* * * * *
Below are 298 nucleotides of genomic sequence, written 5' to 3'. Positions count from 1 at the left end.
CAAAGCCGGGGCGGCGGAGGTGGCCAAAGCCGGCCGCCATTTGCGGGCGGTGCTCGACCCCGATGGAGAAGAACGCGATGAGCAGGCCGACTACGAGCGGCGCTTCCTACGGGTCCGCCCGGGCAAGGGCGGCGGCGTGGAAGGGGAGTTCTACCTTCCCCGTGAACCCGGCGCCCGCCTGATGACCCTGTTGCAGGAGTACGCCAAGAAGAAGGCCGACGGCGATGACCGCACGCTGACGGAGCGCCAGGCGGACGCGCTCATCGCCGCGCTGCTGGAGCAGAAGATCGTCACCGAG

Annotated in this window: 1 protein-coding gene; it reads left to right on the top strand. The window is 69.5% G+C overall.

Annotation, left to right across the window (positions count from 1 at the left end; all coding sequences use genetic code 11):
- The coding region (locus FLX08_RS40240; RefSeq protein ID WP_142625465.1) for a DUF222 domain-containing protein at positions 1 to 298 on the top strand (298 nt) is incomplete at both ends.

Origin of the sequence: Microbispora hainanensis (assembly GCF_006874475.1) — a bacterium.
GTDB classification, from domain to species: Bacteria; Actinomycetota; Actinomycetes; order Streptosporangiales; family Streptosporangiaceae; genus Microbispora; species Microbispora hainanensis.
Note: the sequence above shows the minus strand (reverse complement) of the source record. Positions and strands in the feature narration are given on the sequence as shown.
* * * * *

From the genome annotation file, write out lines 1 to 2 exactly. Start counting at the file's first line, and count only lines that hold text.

Below are 298 nucleotides of genomic sequence, written 5' to 3'. Positions count from 1 at the left end.
CAAAGCCGGGGCGGCGGAGGTGGCCAAAGCCGGCCGCCATTTGCGGGCGGTGCTCGACCCCGATGGAGAAGAACGCGATGAGCAGGCCGACTACGAGCGGCGCTTCCTACGGGTCCGCCCGGGCAAGGGCGGCGGCGTGGAAGGGGAGTTCTACCTTCCCCGTGAACCCGGCGCCCGCCTGATGACCCTGTTGCAGGAGTACGCCAAGAAGAAGGCCGACGGCGATGACCGCACGCTGACGGAGCGCCAGGCGGACGCGCTCATCGCCGCGCTGCTGGAGCAGAAGATCGTCACCGAG